DORMER: The interesting thing of Season 3 is that the Tyrells move in to King’s Landing, and they’re trying to work out the dynamics of the capital. They’ve only heard rumors, so they’re turning up as strangers, really, and as outsiders. That’s what Margaery and Olenna and Loras are trying to figure out. Well, Loras has obviously been around a bit longer, but the two women from the Tyrell family are certainly trying to discover where the power lies and what people’s personalities are. We have a few conversations with [Sansa], trying to work her out. Is she on our side? Is she not on our side? Do we like her? Do we not like her?
TURNER: How can you not like her?
DORMER: Who could not like Sansa?
How was it to work with Diana Rigg?
TURNER: Amazing! She is one of a kind. She’s so funny! After some of the takes that we did, she’d be like, “That was perfect! I don’t think I need to go again.”
DORMER: She’s a vet, so for very young actresses like Sophie, and reasonably young actresses such as myself, working with someone as experienced, and who is a Tony Award-winning actress, is just a joy. We watch and learn a bit. We shut up and watch.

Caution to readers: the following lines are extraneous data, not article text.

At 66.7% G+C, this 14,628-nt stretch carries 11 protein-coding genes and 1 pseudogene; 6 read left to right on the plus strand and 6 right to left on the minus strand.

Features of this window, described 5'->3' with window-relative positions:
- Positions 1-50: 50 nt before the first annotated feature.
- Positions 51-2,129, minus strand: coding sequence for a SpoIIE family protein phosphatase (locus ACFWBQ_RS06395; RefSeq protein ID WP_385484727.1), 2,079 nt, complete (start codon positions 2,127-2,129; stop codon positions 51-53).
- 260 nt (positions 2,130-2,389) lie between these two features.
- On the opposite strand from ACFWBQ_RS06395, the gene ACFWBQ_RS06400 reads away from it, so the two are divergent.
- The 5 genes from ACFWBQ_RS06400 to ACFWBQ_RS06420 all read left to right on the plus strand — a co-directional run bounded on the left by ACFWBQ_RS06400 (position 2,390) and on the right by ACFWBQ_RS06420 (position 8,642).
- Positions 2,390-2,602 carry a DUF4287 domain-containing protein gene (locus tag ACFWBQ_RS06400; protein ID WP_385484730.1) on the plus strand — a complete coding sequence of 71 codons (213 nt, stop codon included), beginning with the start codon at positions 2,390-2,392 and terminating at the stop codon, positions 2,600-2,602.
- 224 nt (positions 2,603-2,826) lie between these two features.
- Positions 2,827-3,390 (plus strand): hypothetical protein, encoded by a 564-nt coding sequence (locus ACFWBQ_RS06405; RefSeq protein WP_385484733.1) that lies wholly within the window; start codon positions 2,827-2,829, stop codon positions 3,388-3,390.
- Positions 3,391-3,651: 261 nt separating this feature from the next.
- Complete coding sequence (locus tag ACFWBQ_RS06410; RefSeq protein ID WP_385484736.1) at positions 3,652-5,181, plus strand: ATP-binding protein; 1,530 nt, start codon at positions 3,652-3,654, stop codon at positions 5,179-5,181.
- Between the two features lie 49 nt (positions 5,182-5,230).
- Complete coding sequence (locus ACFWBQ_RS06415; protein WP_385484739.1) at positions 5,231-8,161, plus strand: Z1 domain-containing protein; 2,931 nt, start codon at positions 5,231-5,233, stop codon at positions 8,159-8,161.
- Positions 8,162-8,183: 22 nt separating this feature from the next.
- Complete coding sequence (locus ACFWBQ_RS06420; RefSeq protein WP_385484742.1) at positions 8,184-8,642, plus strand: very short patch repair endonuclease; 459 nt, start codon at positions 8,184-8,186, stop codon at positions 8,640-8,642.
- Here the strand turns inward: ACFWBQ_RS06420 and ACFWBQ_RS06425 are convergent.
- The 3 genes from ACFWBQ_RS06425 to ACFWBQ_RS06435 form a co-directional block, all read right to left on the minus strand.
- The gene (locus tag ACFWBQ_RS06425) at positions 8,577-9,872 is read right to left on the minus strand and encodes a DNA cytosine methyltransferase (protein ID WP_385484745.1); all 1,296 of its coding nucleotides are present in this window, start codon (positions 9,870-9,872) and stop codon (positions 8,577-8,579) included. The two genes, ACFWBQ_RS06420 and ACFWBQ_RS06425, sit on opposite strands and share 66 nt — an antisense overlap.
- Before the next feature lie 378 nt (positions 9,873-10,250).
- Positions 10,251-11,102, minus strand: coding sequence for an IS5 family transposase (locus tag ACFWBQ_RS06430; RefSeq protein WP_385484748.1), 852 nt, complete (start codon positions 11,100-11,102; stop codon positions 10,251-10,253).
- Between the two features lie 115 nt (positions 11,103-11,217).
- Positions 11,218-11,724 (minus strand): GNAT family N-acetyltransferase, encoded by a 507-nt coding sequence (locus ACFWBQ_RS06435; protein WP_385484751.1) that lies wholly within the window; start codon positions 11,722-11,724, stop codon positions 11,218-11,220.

Natalie, when you came onto this show, was there an acclimation period? And Sophie, did you help her out with that, at all?
TURNER: I don’t think Natalie needed any help. She’s pretty amazing! Because Game of Thrones is such a – and I hate using the word – big happy family, the new people just fit in really well. I feel like I’ve known [Natalie] since the pilot, which I haven’t. So, it wasn’t difficult for Natalie to fit in because she’s good at what she does and she’s good at making friends. We’re the best of friends. It was easy for her, and it was easy for us.
DORMER: The dynamics on the Thrones cast are quite special. Because it’s such an all-encompassing, huge cast with a complete range of ages, backgrounds, trainings and experiences, it is one big happy family. It’s bizarre, but it is. The people that have been there are very receptive and welcoming to the people that arrive. We’re all kind of terrified. People come and go constantly in the show. I meant terrified in a joking way. It filters down from Dan [Weiss] and David [Benioff].